Researchers use CARC resources to explain genetic histories of island birds
University of New Mexico Ph.D. candidate Ethan Gyllenhaal has been engaged in a series of research projects that use genomic analyses to explain the complex evolutionary processes that take place within and between island bird populations. He is conducting this research in collaboration with researchers from the UNM Andersen Lab and the University of Kansas Moyle Lab.
One of his recent projects, outlined in a paper published in Molecular Ecology, explains the existence of an unexpected genetic finding in Australian Spectacled Monarch birds.
Most of us think that animals fit neatly into one discrete, static category called a species, but the reality of animal classification is far more complex. Sometimes, one species can separate into two when groups of animals are geographically separated and allowed to adapt to different environments.
This phenomenon, called allopatric speciation, is responsible for much of the biodiversity around us, like the stark difference, for instance, between squirrels on either side of the Grand Canyon. Other times, species can blend into each other to form a continuum, as Mallet, Beltrán, Neukirchen, and Linares observed in the Heliconius genus of butterflies found throughout the Americas.
Gyllenhaal's work focuses on how these types of speciation processes happen in bird populations living on and around islands. One of his recent projects used genomic analysis to uncover the history of interbreeding between the Spectacled Monarch birds of Australia and the Spot-Winged Monarch birds of nearby New Guinea.
Analysis of Spectacled Monarch samples had shown a curious genetic finding: the mitochondrial DNA (the specialized DNA used by the power-generating mitochondria of a cell) of some Spectacled Monarch specimens did not match the nuclear DNA that is used by entire cells. These Spectacled Monarch samples appeared to contain the mitochondrial DNA of Spot-Winged Monarchs, leading to questions about a possible history of interbreeding between the two species.
To explain how this genetic rarity occurred, the Andersen Lab team needed to create a consensus reference assembly for the targeted genomic regions—a DNA sequence code that can be used to represent the DNA of all members of a population—for the Spectacled Monarch and related species. This type of reference requires an incredible quantity of computational memory to assemble, so Gyllenhaal and his colleagues used the Xena high-memory nodes at the Center for Advanced Research Computing to perform their computations.
Although it is nearly impossible to conclude with certainty that natural selection had no part in the development of genetic discordance in Spectacled Monarchs, the Andersen group's findings are consistent with the conclusion that crossbreeding took place, long ago, between the Australian Spectacled Monarch and the New Guinean Spot-Winged Monarch.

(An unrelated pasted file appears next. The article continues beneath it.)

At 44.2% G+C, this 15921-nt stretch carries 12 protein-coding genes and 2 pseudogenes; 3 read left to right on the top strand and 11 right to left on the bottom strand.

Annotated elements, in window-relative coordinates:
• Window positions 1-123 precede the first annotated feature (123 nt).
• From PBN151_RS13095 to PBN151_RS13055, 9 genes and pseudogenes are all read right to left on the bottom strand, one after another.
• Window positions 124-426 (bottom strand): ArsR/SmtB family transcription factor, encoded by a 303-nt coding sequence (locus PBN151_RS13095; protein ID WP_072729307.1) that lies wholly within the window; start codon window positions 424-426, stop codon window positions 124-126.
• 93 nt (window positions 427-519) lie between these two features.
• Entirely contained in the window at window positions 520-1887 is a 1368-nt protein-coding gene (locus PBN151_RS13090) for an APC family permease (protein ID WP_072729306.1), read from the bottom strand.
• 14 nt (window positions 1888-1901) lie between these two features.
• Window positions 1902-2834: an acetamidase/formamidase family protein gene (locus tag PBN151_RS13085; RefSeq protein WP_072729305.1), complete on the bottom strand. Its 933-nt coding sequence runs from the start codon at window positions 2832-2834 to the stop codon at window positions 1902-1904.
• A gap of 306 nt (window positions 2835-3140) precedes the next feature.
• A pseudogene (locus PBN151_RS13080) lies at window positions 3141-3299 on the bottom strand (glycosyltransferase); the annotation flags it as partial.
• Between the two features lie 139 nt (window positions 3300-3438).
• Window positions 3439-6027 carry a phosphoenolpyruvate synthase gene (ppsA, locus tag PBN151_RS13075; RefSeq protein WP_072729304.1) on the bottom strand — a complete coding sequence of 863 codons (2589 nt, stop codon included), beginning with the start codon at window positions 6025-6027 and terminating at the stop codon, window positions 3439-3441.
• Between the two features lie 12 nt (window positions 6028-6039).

Gyllenhaal explains, "I think the Australia-New Guinea divide was somewhere in the realm of, I believe, 2-3 million years [ago]… and the mitochondrial DNA seemed to be, as we call it, 'captured' from the New Guinea population into the Australian population somewhere in the order of… 200 to 400 thousand years ago."
In other words, at some point around 200–400,000 thousand years ago, the geography of the region allowed New Guinean birds to crossbreed with Australian birds, leaving some Spectacled Monarchs with Spot-Winged Monarch mitochondrial DNA that persists in the population today. This was due to the lower sea level during the Pleistocene glacial cycles, which exposed a vast expanse of land connecting the two land masses, known as the Sahul shelf.
Since the publication of this paper, Gyllenhaal has continued his study of island birds with four different projects. His ongoing research examines bird species distinctions in the Solomon Islands, bird plumage variation in Fiji, and the island biogeographic factors that affect evolutionary changes in birds.
Gyllenhaal summarizes the findings of his research to date, reporting, "[One of] the two main takeaways from both the published and the ongoing work is that on islands, you get a lot of things that seem like they're going to be [discrete] species, but when they have that ability to come back into contact, they will exchange genes readily to the point of populations fusing. The other one is just… the porous[ness of the] boundaries between these species that live on different islands and have never essentially had their species boundaries tested."